The Wall Street Journal broke one of the most memorable news stories of the year over the summer when it reported that former General Electric CEO Jeff Immelt – who bowed out in June amid intensifying pressure to revitalize the company’s long-suffering share price – would routinely use a "chase plane" when flying to foreign destinations - that is, a second completely empty jet would fly behind Immelt's aircraft. The company has provided multiple justifications for the second plane, including saying it was for security purposes, and to ensure timely arrival for "business critical" meetings.
The story, which has become emblematic of GE’s longstanding tradition of grossly overspending on executive perks, was a major embarrassment for Immelt, who denied reports that he specifically requested the jet, claiming instead that his air transportation was arranged by the company’s corporate air team. Finally, he admitted that he had used two GE corporate jets in this manner up until 2014, when he changed the policy to use "locally sourced jets" as chase planes instead of one of the GE fleet.
Now, in what looks like yet another hollow gesture to try and assuage investors’ concerns about out-of-control spending at the company, WSJ is reporting that the results of yet another internal investigation into Immelt’s in-flight preferences were “discussed at the company’s latest board meeting."
This investigation was purportedly led by William “Mo” Cowan, GE’s vice president of litigation and legal policy, is leading an effort in recent weeks to find out who knew about the extra plane and when they knew it. At first blush, the investigation has the feel of a purge, meant to help the company justify cutting loose any remaining Immelt loyalists.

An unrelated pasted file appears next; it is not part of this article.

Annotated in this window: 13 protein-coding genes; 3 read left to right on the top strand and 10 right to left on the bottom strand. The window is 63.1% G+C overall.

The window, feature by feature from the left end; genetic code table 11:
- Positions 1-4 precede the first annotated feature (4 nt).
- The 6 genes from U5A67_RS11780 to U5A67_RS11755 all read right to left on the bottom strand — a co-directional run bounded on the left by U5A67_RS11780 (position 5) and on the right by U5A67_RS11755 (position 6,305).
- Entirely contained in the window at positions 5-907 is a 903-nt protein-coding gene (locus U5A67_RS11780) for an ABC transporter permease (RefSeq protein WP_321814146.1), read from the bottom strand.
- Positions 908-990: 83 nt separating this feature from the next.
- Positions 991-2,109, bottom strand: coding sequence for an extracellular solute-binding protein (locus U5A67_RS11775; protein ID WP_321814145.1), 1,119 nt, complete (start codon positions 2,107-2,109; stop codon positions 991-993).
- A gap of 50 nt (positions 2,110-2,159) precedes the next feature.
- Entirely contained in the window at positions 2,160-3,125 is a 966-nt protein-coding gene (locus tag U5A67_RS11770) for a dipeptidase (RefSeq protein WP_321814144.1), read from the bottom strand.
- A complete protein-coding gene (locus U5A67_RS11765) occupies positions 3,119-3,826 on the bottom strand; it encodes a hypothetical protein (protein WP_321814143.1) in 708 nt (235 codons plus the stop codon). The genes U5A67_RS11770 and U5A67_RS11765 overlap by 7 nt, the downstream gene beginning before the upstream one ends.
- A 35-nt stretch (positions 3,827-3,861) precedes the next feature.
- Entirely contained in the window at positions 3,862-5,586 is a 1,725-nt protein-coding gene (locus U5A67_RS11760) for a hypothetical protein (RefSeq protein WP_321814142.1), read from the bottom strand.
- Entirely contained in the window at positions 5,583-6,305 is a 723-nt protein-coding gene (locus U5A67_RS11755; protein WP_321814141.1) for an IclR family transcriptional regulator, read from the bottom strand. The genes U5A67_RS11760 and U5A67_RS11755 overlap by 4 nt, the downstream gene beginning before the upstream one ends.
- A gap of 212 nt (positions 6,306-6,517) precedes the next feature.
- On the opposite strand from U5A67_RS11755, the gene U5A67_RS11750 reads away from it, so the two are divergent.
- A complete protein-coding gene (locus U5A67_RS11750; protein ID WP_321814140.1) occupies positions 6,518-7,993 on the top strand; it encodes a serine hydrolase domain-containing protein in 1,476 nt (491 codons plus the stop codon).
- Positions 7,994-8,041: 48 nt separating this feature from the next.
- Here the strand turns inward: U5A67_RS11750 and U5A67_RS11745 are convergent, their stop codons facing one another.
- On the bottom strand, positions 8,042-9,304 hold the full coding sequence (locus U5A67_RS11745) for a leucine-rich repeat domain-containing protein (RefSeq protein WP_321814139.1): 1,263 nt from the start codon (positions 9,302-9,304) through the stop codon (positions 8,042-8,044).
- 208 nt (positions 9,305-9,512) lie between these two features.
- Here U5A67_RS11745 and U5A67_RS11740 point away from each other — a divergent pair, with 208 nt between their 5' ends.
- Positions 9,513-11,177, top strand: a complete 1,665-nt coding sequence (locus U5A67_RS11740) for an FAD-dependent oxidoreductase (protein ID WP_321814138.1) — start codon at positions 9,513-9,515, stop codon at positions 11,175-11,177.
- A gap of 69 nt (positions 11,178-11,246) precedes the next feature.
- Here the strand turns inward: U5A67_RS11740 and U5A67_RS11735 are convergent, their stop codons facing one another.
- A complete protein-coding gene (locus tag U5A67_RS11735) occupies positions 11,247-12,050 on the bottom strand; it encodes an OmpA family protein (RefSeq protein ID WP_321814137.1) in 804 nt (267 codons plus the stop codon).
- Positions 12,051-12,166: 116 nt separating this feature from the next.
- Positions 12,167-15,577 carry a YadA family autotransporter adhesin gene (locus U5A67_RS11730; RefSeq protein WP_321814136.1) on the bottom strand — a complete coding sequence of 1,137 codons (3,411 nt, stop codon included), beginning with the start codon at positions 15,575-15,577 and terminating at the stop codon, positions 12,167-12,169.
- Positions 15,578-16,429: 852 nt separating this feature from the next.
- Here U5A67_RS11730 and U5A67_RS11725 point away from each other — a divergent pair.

A similar investigation was reportedly carried out in 2014 after an employee complained to the board about the jets. Though the findings of that probe are unknown, one thing is clear: Nobody was fired because they knew about the jet but didn't inform the board.
General Electric Co. recently conducted an internal review into the flying of a spare business jet to accompany former Chief Executive Jeff Immelt, as it seeks to understand an unusual practice that went on for years and surprised investors when they learned of it in October.
The investigation was discussed at a GE board meeting last week, people familiar with the matter said. William “Mo” Cowan, GE’s vice president of litigation and legal policy, led an effort in recent weeks to find out who knew about the extra plane and when they knew it, one person said.
It is unclear whether any findings would be made public.
Mr. Immelt has said, including in a recent letter to GE’s board, that he wasn’t aware of the backup jet and that he ended the practice when he discovered it in 2014. GE has said that the two-plane practice was discontinued in 2014 and that it was limited to overseas trips with security risks and so-called business critical itineraries.
That’s right: GE conducted a separate “internal investigation” into the two-jet practice back in 2014 after an employee complained to the board. According to Immelt, the practice was discontinued shortly after. But flight records cited by WSJ show the jet was in use as recently as this spring. Furthermore, during Immelt’s 16-year tenure as CEO, GE spent millions of dollars a year on air travel.
Since Immelt left the company before the WSJ story broke, the only person who has been disciplined by the company so far for their involvement in corporate-jet gate is Susan Peters, the company's former head of HR, who recently "retired" after 38 years at the company.
GE’s market cap has shrunk by $125 billion this year as the company’s finances have deteriorated. After taking the reins, Flannery wasted no time slashing expenses, including shedding thousands of jobs and halving the company’s annual dividend.
Meanwhile, Immelt will remain chairman until his retirement at the end of this year.
At that point, Flannery – who has only benefited from this story, which cast his predecessor in a negative light while highlighting his reputation as a fiscally responsible cost-cutter – will be emboldened to continue his push to undo his predecessor's legacy by downsizing the business.